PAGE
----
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Dave Olson, Published September 02 2010

Infrastructure projects focus of candidate forum

When it comes to funding roads and bridges in Minnesota, lawmakers face a big question: how to get from point A to point B when state government expects a budget shortfall that could reach $6 billion or more next year?

“This is a huge challenge,” said Morrie Lanning, who spoke to a roomful of area officials and residents during a candidate forum Wednesday at Moorhead’s Hjemkomst Center.

Lanning, a Republican from Moorhead who is seeking re-election to the House District 9A seat, outlined his priorities for transportation this way: “We don’t let roads and bridges deteriorate.”

Lanning said a lot of transportation construction is going on this summer as a result of state spending, including projects in Moorhead. He said he would support a bonding bill in the next legislative session that would put even more dollars into infrastructure.

Greg Lemke, Lanning’s challenger in the November election, said he would work for reliable state support for transportation.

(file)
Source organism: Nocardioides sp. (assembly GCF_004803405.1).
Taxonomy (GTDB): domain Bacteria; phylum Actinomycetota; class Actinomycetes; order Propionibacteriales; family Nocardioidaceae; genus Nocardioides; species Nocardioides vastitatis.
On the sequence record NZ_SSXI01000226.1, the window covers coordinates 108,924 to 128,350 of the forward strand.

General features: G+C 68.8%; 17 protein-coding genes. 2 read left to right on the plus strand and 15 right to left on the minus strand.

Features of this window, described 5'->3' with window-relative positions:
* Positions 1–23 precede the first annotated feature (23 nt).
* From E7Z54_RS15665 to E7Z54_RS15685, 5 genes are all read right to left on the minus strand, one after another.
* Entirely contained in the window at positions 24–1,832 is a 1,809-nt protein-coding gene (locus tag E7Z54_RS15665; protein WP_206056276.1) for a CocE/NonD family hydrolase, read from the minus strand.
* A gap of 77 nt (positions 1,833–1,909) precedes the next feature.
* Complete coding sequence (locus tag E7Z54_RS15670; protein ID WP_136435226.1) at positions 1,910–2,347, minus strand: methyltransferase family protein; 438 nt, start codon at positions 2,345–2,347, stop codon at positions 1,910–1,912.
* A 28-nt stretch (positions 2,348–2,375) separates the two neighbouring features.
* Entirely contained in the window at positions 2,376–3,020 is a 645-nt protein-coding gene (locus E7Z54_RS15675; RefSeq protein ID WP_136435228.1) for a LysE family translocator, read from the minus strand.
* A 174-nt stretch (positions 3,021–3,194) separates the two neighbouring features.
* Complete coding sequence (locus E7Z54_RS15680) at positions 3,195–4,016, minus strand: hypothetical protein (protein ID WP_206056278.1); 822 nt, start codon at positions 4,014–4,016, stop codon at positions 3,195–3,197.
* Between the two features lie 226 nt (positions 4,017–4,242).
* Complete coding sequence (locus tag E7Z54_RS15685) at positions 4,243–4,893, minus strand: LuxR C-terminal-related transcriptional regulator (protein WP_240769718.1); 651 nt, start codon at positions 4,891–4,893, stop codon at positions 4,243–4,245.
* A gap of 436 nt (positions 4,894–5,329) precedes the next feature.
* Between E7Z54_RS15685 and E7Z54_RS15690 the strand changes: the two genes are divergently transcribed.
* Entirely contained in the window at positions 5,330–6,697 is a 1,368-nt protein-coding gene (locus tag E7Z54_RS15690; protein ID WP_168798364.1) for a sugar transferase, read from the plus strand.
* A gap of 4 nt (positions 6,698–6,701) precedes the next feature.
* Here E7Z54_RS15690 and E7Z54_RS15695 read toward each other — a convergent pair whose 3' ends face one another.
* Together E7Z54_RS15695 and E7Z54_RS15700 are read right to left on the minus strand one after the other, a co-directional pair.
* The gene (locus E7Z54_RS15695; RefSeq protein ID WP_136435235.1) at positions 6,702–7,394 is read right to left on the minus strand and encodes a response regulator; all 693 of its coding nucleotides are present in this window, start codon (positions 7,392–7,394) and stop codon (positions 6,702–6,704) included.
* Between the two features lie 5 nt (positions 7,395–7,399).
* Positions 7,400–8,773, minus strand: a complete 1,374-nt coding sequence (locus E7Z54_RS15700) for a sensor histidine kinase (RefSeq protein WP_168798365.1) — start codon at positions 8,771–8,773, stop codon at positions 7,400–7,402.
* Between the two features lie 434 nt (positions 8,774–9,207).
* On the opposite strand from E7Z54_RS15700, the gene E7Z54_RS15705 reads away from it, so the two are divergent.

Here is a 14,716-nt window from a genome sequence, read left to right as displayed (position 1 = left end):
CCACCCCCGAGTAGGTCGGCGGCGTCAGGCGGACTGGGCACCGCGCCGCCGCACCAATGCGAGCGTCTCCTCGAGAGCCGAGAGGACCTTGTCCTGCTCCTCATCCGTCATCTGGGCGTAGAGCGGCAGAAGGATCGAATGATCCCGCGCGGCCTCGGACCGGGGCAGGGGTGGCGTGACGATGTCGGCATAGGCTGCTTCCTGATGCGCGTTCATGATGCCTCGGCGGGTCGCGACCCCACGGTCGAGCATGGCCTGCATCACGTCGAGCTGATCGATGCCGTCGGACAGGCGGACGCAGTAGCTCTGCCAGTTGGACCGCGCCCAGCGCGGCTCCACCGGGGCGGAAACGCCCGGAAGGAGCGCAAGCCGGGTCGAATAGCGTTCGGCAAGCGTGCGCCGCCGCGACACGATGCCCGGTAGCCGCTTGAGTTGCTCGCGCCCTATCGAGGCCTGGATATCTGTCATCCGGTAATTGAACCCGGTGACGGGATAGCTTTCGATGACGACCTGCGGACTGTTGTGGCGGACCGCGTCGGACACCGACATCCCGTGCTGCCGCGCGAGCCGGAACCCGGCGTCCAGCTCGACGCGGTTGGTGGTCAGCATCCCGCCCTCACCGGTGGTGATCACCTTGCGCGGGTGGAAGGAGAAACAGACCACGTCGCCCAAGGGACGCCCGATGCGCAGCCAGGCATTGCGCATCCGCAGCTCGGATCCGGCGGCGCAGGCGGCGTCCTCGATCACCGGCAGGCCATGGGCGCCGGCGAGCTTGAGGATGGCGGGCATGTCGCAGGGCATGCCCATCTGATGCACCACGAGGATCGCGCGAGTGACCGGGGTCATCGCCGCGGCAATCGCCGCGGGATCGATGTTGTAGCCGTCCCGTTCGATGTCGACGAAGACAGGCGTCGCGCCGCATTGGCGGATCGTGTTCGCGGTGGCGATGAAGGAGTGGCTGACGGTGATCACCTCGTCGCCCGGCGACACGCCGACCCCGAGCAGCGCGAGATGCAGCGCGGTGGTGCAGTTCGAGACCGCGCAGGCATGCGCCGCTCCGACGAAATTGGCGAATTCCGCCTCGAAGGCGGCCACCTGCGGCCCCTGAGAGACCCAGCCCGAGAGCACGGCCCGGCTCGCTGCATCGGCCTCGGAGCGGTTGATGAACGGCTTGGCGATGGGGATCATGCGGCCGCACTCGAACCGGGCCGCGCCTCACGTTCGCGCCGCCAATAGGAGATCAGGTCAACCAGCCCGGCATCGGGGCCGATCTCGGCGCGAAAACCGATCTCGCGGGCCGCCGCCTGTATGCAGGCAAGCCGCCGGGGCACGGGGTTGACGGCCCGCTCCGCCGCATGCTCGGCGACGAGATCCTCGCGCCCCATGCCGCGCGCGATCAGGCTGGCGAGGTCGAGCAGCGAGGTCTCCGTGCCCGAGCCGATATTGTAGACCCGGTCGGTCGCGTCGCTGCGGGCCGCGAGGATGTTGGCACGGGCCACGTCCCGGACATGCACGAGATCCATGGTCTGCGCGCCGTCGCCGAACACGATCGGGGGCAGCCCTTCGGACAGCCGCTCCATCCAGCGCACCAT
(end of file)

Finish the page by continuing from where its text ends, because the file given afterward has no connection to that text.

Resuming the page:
“For the locals, they need to have consistent funding so they can plan their projects,” said Lemke, a Democrat and a member of the Moorhead City Council.

Keith Langseth, who is from Glyndon and the incumbent Democratic candidate for the Senate seat in District 9, said with interest rates low and construction firms competing for available jobs, timing is right for the state to borrow money to pay for transportation improvements.

“This is the time to bond and build for infrastructure,” Langseth said.

Jeff Backer, the mayor of Browns Valley and Langseth’s Republican challenger for the Senate seat, said he favors bonding for things such as road and bridge projects, but he said dollars are increasingly going to local projects, as opposed to statewide projects, which he said he would focus on.

“We need to prioritize projects instead of trying to do everything,” Backer said.

Margaret Donahoe, executive director of the Minnesota Transportation Alliance, which sponsored Wednesday’s forum, said the Legislature could do a number of things to give local officials more tools to fund road and bridge work.

She said current state law allows seven counties in the Twin Cities metro area to impose a $5-per-car fee that can only be spent on roads.

“The legislature could very easily say, ‘Well, any county could do this if they want,’ ” Donahoe said.

Readers can reach Forum reporter Dave Olson at (701) 241-5555